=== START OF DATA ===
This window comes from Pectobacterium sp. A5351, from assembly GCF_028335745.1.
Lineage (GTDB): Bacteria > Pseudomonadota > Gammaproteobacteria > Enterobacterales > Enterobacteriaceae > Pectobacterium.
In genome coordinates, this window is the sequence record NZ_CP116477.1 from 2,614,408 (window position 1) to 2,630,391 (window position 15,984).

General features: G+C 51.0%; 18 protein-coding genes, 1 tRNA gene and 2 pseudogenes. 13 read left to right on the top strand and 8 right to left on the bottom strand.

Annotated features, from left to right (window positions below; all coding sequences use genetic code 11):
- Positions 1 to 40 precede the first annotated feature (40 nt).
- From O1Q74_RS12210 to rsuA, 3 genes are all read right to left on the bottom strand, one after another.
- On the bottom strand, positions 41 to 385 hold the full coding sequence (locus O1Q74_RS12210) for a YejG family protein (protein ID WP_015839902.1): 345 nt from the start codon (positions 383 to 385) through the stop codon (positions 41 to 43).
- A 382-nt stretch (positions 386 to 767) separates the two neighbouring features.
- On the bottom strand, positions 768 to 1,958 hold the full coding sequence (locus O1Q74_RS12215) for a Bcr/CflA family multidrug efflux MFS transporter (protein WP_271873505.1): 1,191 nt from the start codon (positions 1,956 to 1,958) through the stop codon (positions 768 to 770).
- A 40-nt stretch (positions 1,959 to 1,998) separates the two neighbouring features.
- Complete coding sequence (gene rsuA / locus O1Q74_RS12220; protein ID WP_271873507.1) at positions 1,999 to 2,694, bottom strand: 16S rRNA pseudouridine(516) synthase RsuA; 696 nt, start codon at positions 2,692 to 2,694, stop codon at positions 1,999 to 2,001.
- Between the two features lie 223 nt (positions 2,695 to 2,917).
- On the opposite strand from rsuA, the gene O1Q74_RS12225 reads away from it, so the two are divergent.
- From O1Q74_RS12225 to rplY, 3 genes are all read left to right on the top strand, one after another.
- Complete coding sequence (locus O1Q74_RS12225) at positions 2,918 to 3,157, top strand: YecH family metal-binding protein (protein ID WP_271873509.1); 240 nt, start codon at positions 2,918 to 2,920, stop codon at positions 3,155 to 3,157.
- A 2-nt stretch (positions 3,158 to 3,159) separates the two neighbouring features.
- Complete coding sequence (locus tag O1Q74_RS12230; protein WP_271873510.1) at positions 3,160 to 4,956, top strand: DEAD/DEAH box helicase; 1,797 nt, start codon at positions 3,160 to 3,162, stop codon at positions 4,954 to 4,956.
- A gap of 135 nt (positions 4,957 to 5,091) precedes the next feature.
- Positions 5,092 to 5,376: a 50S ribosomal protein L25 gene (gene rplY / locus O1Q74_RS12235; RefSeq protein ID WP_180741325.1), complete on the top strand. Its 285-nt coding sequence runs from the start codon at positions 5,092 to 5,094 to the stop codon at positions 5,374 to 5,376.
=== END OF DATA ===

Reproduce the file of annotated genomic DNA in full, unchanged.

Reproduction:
This window comes from Pectobacterium sp. A5351, from assembly GCF_028335745.1.
Lineage (GTDB): Bacteria > Pseudomonadota > Gammaproteobacteria > Enterobacterales > Enterobacteriaceae > Pectobacterium.
In genome coordinates, this window is the sequence record NZ_CP116477.1 from 2,614,408 (window position 1) to 2,630,391 (window position 15,984).

General features: G+C 51.0%; 18 protein-coding genes, 1 tRNA gene and 2 pseudogenes. 13 read left to right on the top strand and 8 right to left on the bottom strand.

Annotated features, from left to right (window positions below; all coding sequences use genetic code 11):
- Positions 1 to 40 precede the first annotated feature (40 nt).
- From O1Q74_RS12210 to rsuA, 3 genes are all read right to left on the bottom strand, one after another.
- On the bottom strand, positions 41 to 385 hold the full coding sequence (locus O1Q74_RS12210) for a YejG family protein (protein ID WP_015839902.1): 345 nt from the start codon (positions 383 to 385) through the stop codon (positions 41 to 43).
- A 382-nt stretch (positions 386 to 767) separates the two neighbouring features.
- On the bottom strand, positions 768 to 1,958 hold the full coding sequence (locus O1Q74_RS12215) for a Bcr/CflA family multidrug efflux MFS transporter (protein WP_271873505.1): 1,191 nt from the start codon (positions 1,956 to 1,958) through the stop codon (positions 768 to 770).
- A 40-nt stretch (positions 1,959 to 1,998) separates the two neighbouring features.
- Complete coding sequence (gene rsuA / locus O1Q74_RS12220; protein ID WP_271873507.1) at positions 1,999 to 2,694, bottom strand: 16S rRNA pseudouridine(516) synthase RsuA; 696 nt, start codon at positions 2,692 to 2,694, stop codon at positions 1,999 to 2,001.
- Between the two features lie 223 nt (positions 2,695 to 2,917).
- On the opposite strand from rsuA, the gene O1Q74_RS12225 reads away from it, so the two are divergent.
- From O1Q74_RS12225 to rplY, 3 genes are all read left to right on the top strand, one after another.
- Complete coding sequence (locus O1Q74_RS12225) at positions 2,918 to 3,157, top strand: YecH family metal-binding protein (protein ID WP_271873509.1); 240 nt, start codon at positions 2,918 to 2,920, stop codon at positions 3,155 to 3,157.
- A 2-nt stretch (positions 3,158 to 3,159) separates the two neighbouring features.
- Complete coding sequence (locus tag O1Q74_RS12230; protein WP_271873510.1) at positions 3,160 to 4,956, top strand: DEAD/DEAH box helicase; 1,797 nt, start codon at positions 3,160 to 3,162, stop codon at positions 4,954 to 4,956.
- A gap of 135 nt (positions 4,957 to 5,091) precedes the next feature.
- Positions 5,092 to 5,376: a 50S ribosomal protein L25 gene (gene rplY / locus O1Q74_RS12235; RefSeq protein ID WP_180741325.1), complete on the top strand. Its 285-nt coding sequence runs from the start codon at positions 5,092 to 5,094 to the stop codon at positions 5,374 to 5,376.